OK, pop quiz:
Was it a Democrat or a Republican who said the following in announcing their congressional campaign?
“I am running for Congress because I believe we can fix the serious problems facing Nevada and our country. Our state leads the nation in unemployment and foreclosures and for far too long Washington politicians have been out of touch. Nevada voters have my word that I will work every day to get government out of the business of punishing our job creators and in the business of protecting and preserving Social Security and Medicare for our seniors.”
“We can improve our economy and get people back to work if we send people to Congress who are committed to sound fiscal policy, sensible tax policy and regulatory reform. I am committed to protecting and preserving Social Security and Medicare for our senior citizens and for future generations.”
Time’s up. The answer is:
It doesn’t matter.
This two-paragraph statement says absolutely nothing. It’s so milquetoast that either a Democrat or a Republican could have said it and no one would know the difference. It’s pap. It’s pabulum. A total waste of ink, let alone political opportunity.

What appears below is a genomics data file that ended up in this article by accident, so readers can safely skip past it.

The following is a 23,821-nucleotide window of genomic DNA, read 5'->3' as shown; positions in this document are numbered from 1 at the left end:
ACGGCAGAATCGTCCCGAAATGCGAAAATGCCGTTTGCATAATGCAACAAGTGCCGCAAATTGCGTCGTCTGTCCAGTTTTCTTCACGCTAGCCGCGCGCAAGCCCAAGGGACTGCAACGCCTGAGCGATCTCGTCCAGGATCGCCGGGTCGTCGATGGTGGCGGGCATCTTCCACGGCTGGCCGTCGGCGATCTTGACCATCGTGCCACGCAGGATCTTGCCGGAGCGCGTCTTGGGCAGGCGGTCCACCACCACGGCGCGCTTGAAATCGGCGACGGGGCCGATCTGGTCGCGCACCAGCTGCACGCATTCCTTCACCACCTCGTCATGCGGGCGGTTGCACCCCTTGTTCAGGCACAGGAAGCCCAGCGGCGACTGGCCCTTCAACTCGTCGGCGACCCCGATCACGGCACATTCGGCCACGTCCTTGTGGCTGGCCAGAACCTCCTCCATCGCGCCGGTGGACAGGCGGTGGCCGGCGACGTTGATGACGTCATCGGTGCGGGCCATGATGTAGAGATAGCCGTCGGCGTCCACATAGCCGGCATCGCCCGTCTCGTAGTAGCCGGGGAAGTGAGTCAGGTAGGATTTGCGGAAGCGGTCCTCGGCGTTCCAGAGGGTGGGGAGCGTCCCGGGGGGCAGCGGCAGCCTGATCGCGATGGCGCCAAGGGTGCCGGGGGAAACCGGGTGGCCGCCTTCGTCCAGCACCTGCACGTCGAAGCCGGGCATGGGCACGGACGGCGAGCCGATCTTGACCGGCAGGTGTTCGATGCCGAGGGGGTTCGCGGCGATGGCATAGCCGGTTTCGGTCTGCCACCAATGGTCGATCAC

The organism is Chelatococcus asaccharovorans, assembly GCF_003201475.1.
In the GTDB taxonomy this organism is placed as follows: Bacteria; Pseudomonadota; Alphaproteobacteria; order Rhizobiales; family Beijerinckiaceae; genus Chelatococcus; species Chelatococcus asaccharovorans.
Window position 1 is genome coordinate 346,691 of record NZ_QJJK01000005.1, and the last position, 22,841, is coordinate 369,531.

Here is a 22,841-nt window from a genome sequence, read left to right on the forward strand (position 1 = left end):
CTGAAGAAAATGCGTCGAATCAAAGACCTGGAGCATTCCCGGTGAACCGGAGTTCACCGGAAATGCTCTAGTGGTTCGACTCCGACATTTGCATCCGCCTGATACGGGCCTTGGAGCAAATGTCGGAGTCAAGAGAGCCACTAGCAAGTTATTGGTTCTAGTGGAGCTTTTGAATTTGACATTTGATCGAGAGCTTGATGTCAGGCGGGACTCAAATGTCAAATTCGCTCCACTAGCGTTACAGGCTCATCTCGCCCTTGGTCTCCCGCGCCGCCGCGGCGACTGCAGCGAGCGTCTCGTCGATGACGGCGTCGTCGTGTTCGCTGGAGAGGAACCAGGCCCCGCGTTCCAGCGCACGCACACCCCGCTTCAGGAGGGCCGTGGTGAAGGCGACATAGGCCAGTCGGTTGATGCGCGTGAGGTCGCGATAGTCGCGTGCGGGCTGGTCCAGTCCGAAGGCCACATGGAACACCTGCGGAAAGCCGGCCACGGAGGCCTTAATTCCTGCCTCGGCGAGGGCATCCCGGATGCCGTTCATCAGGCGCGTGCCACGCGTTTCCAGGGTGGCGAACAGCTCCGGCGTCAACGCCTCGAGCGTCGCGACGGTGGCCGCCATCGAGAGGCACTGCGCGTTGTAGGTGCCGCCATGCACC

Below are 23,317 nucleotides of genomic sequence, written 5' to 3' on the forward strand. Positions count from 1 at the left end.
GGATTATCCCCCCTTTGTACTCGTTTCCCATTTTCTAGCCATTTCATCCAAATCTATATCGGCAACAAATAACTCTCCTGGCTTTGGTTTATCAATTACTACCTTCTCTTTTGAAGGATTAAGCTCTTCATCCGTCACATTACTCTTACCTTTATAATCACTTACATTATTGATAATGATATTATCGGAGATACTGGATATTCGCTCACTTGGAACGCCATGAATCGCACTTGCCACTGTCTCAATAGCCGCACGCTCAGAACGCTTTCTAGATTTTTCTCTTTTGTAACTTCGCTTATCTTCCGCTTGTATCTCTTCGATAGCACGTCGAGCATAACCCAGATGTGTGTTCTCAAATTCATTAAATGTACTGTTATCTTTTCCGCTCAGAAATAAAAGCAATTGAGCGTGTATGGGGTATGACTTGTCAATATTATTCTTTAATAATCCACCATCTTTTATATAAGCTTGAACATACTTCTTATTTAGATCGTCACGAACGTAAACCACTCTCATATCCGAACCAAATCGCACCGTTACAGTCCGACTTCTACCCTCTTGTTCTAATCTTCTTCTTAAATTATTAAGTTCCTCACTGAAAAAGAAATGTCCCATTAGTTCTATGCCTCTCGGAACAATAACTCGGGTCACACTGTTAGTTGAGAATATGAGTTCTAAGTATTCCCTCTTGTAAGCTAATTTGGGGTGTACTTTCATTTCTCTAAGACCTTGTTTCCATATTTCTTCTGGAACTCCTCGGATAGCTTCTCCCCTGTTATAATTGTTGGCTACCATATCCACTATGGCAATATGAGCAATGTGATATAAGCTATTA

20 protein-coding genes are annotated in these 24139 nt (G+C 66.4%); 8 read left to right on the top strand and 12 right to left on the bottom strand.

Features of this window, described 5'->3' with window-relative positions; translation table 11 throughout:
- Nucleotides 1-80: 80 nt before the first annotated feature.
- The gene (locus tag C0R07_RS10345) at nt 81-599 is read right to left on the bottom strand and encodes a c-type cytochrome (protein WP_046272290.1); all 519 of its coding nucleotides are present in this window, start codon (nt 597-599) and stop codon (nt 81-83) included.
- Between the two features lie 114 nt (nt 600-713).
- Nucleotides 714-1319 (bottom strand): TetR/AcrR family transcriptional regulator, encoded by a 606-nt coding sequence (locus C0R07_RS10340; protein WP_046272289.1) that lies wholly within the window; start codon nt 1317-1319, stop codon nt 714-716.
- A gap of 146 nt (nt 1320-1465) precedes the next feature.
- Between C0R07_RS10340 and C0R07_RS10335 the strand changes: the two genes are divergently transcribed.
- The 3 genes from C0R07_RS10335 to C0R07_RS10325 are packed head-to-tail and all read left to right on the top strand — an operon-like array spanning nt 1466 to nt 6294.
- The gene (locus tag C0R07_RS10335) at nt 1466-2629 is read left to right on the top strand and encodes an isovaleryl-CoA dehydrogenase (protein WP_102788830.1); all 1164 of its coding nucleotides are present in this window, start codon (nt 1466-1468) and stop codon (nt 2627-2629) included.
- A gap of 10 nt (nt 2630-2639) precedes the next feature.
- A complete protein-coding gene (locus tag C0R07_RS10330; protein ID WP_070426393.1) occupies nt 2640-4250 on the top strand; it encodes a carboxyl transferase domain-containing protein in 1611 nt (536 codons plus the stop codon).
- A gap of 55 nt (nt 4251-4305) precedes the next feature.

Get this straight: Campaigns are all about CONTRAST.
And your announcement is often the best opportunity your campaign will have to contrast yourself with your opponent. First impressions mean a LOT. Why waste it by issuing such a wishy-washy statement?
In EVERY communication from your campaign you should look for ways to contrast yourself, your experience, your philosophy and your record with your opponent and/or your opponent’s party or organization.
More importantly, in this particular case the candidate is a decided underdog. As such, they should be “picking a fight” with the opposition from Day One.
You only get one chance to make a good first impression. Don’t waste the opportunity when you announce your candidacy.
Dr. Chuck Muth
Professor of Psephology